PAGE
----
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When the grass is greener: Tips to create a lawn worth bragging over

Posted August 3

Yards in the Triangle haven't struggled for rain this summer, but a quick dry spell can do some damage.

Keeping your grass green can be a lot of work, but Consumer Reports experts say it doesn't have to be a constant battle.

The first key is cutting technique. Don't cut grass too short. Lawnmower decks should be at least 3 inches high, experts say.

"Taller grass has longer roots. Those roots gain more moisture down in the soil," Consumer Reports' Peter Sawchuk said. "And the taller grass actually shades the area around the ground and reduces evaporation."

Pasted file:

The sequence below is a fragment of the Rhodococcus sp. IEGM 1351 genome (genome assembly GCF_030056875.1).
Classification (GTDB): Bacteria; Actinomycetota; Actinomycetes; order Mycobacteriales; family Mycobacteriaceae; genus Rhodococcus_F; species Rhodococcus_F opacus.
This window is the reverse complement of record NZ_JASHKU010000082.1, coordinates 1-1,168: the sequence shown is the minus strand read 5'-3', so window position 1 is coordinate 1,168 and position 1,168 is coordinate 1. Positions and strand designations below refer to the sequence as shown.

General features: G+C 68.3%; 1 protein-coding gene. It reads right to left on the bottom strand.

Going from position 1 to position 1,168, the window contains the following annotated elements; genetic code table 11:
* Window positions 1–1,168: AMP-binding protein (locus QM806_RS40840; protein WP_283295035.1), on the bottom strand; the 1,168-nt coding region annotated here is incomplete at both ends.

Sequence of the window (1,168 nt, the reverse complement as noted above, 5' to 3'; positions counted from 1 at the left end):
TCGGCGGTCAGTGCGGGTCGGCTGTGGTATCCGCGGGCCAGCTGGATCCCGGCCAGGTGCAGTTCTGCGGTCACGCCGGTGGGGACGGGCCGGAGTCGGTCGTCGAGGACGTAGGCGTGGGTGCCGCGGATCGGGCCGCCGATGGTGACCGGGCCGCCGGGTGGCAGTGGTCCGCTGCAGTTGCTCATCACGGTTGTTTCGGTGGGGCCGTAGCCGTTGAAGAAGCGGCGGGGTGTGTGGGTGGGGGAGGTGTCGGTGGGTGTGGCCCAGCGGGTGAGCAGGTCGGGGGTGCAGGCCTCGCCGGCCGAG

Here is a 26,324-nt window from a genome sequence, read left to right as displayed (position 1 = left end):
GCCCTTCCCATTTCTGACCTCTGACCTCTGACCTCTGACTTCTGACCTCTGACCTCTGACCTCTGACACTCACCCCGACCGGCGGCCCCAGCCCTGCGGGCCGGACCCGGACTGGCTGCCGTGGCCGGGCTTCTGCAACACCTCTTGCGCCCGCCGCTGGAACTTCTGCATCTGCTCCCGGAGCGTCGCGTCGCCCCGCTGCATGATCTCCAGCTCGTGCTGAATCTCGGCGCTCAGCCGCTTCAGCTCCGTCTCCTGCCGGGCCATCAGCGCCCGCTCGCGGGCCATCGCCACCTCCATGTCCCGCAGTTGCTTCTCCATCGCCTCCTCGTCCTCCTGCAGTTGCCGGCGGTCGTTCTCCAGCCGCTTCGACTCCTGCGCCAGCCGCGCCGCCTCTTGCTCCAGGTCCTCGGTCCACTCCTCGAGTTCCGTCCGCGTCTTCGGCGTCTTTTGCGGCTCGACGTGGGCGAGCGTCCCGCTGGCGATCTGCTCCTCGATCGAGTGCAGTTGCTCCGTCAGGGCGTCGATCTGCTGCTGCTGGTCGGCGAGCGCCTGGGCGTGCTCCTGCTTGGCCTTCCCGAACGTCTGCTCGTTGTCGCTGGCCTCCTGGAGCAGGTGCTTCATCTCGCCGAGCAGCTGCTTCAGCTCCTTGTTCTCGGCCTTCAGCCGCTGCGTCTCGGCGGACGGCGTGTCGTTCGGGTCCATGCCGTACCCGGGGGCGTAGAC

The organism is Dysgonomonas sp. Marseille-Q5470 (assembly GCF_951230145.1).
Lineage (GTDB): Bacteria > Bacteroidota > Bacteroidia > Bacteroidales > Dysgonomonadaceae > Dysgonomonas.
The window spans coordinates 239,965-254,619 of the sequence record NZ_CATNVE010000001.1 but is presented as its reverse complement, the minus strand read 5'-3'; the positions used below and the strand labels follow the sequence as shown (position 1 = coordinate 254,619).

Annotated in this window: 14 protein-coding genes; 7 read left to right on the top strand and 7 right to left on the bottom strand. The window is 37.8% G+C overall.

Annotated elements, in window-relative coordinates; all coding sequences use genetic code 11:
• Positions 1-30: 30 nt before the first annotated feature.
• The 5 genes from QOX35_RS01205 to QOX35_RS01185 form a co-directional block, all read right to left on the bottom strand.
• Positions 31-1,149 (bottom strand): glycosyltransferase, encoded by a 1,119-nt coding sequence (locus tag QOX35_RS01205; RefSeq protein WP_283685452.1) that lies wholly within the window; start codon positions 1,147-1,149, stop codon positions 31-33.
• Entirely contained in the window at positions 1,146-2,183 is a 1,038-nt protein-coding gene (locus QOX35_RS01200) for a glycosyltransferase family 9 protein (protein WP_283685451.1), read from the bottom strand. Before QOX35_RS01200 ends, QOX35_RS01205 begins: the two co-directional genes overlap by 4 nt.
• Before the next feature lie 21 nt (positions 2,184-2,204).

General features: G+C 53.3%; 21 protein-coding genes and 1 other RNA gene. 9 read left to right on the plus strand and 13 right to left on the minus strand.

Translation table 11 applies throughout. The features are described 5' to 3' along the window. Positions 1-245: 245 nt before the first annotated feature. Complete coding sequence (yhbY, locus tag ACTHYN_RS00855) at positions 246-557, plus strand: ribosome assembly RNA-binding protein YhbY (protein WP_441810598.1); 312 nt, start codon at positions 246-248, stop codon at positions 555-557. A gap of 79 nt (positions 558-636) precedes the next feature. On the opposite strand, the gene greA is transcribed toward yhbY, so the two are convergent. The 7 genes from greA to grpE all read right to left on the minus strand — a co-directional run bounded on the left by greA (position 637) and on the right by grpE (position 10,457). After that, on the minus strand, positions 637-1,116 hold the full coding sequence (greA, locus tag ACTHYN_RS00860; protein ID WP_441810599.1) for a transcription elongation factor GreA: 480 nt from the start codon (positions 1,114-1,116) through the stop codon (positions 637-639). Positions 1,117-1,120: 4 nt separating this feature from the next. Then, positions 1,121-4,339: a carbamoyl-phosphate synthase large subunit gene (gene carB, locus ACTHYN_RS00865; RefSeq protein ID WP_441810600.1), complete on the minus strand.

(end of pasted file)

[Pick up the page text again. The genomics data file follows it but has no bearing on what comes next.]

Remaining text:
Another way to keep things green is to set mowers to mulch rather than bagging the clippings. Clippings decompose and add nutrients to the soil.

When you're done mulching, clear your mower of leftover grass, because buildup can reduce air flow, which is essential for cutting longer grass.

Another must is a sharp mower blade.

Consumer Reports says to get blades sharpened at the beginning of the grass-mowing season and then twice during it.

“A sharp blade is most important because it makes a very clean cut on the grass, while a dull blade whacks the grass, stresses it out, and it will turn it brown," Sawchuk said.

Finally, don't give grass too much water. An established lawn only need about 1 inch, including rainfall, each week.

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